Aug. 12, 2022
Soil nutrient replacement something to consider if burning, baling crop residue
By John Lovett
U of A System Division of Agriculture
- Estimated $275 worth of nutrients per acre in rice fields
- Decision Support Software like Potash Rate Calculator maximizes return of investment
- Volatility in market creates uncertainty on future nitrogen prices
Related PHOTOS: https://flic.kr/s/aHBqjA2cSQ
STUTTGART, Ark. — Farmers are standing on money in their field when it comes to soil nutrients.
With uncertainty in the market for fertilizer prices over the next year, a University of Arkansas System Division of Agriculture soil health expert advised producers at the 2022 Rice Field Day to consider the cost of replacing nutrients that will leave their field if they burn crop residue, or sell it for animal forage, after the harvest.
Trent Roberts, associate professor of soil fertility and soil testing, said one of the biggest questions he has received this year is about the value of crop residue. With drought conditions this year, row crop farmers are being asked by animal producers to take the crop residue off their hands for forage.
According to Roberts’ calculations, a 200-bushel-per-acre rice crop produces about 5 tons of residue worth about $275 per acre in nutrients. That would contain about $85 per acre in nitrogen, about $30 per acre in phosphorus, about $150 per acre in potassium, and about $10 per acre in sulfur.
“At some point you’re going to have to pay to replace that, so the question becomes are you going to get that cost from the person who is hauling off the hay or pay for it someday down the road,” Roberts said. “The biggest mistake you can do is give this residue away and not realize all of a sudden your soil test K starts dropping, your P test starts dropping and two or three years down the road you’re having to pay for these nutrients that you have given away.”
When burned, the nitrogen and sulfur are lost. With phosphorus and potassium, “wherever the ash goes is where that nutrient goes,” Roberts said. It may end up blowing away with the smoke, or washing down to the corner of the field, he added.
Knowing the right amount of fertilizer to keep from wasting money is also important. Roberts prompted producers to check out the Division of Agriculture’s Decision Support Software, including the Potash Rate Calculator, as tools to maximize yield and profitability. The software takes soil test results, yield potential and the price of fertilizer in consideration to provide recommended amounts of fertilizers.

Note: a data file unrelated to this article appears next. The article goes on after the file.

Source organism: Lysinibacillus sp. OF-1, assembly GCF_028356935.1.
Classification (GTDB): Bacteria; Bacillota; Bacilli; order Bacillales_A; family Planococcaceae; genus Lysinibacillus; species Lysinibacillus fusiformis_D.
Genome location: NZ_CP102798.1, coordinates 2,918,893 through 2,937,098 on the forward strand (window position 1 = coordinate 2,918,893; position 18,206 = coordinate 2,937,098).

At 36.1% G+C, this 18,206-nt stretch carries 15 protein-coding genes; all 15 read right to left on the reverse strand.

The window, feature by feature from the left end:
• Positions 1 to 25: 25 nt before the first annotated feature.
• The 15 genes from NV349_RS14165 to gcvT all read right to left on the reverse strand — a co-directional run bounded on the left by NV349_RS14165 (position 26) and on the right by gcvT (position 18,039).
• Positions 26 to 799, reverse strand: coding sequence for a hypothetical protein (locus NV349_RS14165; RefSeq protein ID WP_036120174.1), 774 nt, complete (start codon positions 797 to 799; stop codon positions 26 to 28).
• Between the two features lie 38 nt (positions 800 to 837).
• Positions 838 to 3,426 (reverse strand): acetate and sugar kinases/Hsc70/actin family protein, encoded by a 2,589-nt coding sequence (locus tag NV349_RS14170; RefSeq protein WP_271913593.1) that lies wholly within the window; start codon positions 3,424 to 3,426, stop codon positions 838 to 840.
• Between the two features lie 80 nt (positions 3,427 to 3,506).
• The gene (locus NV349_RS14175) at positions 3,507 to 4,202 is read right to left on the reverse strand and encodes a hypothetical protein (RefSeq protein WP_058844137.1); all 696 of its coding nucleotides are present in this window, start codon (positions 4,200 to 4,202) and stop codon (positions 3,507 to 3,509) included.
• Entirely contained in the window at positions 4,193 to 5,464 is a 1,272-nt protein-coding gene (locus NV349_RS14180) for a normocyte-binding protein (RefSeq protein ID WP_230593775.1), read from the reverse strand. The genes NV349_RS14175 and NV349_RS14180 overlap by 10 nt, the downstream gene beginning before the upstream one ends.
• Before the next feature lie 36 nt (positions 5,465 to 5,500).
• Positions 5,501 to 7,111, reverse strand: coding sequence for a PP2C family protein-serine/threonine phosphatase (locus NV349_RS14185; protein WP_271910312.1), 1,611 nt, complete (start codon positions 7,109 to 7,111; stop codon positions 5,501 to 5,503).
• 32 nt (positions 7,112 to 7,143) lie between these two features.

Roberts said he expects mined nutrients like phosphorus and potash to remain high for the next 12 to 18 months. Nitrogen prices have been unpredictable because of unknown entities exiting from the market and driving prices down temporarily.
“We’re not sure who was not buying nitrogen fertilizer, but if the price of natural gas remains high and some of these unknown countries or unknown entities that typically buy fertilizer and took a year off jump back in the market once again, we could see those prices go up quite a bit.”
To learn more about Division of Agriculture research, visit the Arkansas Agricultural
Experiment Station website: https://aaes.uada.edu. Follow on Twitter at @ArkAgResearch. To learn more about the Division of Agriculture,
visit https://uada.edu/. Follow us on Twitter at @AgInArk. To learn about extension programs in Arkansas,
contact your local Cooperative Extension Service agent or visit www.uaex.uada.edu.
About the Division of Agriculture
The University of Arkansas System Division of Agriculture’s mission is to strengthen agriculture, communities, and families by connecting trusted research to the adoption of best practices. Through the Agricultural Experiment Station and the Cooperative Extension Service, the Division of Agriculture conducts research and extension work within the nation’s historic land grant education system.
The Division of Agriculture is one of 20 entities within the University of Arkansas System. It has offices in all 75 counties in Arkansas and faculty on five system campuses.
The University of Arkansas System Division of Agriculture offers all its Extension
and Research programs and services without regard to race, color, sex, gender identity,
sexual orientation, national origin, religion, age, disability, marital or veteran
status, genetic information, or any other legally protected status, and is an Affirmative
Action/Equal Opportunity Employer.
# # #
Media Contact: John Lovett
U of A System Division of Agriculture
Arkansas Agricultural Experiment Station